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Cathay Pacific flies into big loss

CATHAY Pacific Airways Ltd, Hong Kong's biggest carrier, will delay taking new planes and review all routes after slumping to its first loss in 10 years.

"The aviation industry is in crisis," Chairman Christopher Pratt told reporters yesterday. "We must carefully and realistically review all the options open to us." He didn't say how many additional aircraft may be delayed.

The carrier has already drawn up plans to return planes to lessors, offered staff unpaid leave and postponed a new cargo terminal to weather slowing demand amid the recession.

The airline posted an HK$8.56-billion (US$1.1 billion) loss last year, its first since the 1998 Asian financial crisis, after reporting HK$7.6 billion in paper fuel-hedging losses.

"No matter how much you save, it's useless if there's no demand," said Jim Wong, a Hong Kong-based analyst at Nomura International Ltd. Still, "last year's earnings weren't that bad." Cathay Pacific rose 5.9 percent, the most in two weeks, to HK$7.41 yesterday, after 2008 sales rose a better-than-expected 15 percent. The net loss, which was in line with analyst estimates, included the hedging losses and a HK$468-million charge for a price-fixing fine in the United States, Bloomberg News said.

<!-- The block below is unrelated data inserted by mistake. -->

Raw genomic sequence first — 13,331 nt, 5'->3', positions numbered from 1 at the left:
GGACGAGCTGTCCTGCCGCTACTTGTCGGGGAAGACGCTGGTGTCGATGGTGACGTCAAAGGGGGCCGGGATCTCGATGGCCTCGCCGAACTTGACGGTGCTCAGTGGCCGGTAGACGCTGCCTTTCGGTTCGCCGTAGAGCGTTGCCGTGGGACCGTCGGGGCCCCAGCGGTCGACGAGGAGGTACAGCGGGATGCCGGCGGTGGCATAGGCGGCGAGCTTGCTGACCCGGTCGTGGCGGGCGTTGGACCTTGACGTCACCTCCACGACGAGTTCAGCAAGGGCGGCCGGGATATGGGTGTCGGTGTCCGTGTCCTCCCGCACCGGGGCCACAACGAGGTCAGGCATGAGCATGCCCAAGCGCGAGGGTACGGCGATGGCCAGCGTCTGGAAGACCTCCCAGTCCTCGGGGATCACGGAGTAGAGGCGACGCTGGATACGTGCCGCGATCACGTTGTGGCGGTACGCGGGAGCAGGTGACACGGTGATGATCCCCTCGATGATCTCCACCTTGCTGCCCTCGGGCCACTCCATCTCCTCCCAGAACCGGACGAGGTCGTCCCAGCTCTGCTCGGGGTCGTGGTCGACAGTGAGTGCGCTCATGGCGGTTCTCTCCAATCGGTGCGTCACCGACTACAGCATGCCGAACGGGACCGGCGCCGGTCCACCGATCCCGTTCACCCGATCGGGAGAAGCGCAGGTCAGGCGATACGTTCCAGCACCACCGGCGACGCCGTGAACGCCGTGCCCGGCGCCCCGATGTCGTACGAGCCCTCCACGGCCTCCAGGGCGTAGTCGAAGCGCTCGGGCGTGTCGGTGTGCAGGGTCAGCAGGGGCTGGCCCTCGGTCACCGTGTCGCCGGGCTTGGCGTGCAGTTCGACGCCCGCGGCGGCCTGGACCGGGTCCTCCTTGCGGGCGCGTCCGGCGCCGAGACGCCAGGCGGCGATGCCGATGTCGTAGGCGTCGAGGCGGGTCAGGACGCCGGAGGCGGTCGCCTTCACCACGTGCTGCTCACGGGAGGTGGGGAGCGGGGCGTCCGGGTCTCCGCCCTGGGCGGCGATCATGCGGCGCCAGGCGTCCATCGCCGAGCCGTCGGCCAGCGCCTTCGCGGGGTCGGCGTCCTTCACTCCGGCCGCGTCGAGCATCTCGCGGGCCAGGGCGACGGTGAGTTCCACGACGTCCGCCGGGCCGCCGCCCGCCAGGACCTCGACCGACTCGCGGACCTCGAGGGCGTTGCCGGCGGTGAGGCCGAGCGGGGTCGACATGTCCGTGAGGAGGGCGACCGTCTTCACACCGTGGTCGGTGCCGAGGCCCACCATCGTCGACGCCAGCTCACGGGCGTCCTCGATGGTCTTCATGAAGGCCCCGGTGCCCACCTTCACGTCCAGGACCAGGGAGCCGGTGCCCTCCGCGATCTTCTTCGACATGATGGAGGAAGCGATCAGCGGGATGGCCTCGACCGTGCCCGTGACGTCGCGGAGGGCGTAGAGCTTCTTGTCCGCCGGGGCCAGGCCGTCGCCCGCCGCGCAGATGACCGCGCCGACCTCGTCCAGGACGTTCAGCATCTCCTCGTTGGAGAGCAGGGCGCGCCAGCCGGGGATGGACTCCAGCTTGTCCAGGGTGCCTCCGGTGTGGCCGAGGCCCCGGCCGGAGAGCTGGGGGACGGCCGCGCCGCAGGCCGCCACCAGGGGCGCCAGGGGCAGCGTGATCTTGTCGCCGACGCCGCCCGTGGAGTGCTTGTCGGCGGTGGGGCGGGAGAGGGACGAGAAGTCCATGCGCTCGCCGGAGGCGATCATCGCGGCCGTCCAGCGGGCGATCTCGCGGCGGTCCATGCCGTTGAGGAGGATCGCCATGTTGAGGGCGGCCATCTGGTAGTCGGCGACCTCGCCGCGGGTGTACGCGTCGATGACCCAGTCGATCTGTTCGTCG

Excluding those two items, last year's "earnings were close to break-even levels," said Jack Xu, a Shanghai-based Sinopac Securities Co analyst. "Cathay may be able to turn profitable in 2009."

The carrier, which scrapped its final dividend, made a HK$1-billion provision for expected fourth-quarter losses at affiliate Air China Ltd in its 2008 results.

Cathay Pacific had 10 planes for delivery this year, including one to be leased by unit Hong Kong Dragon Airlines.


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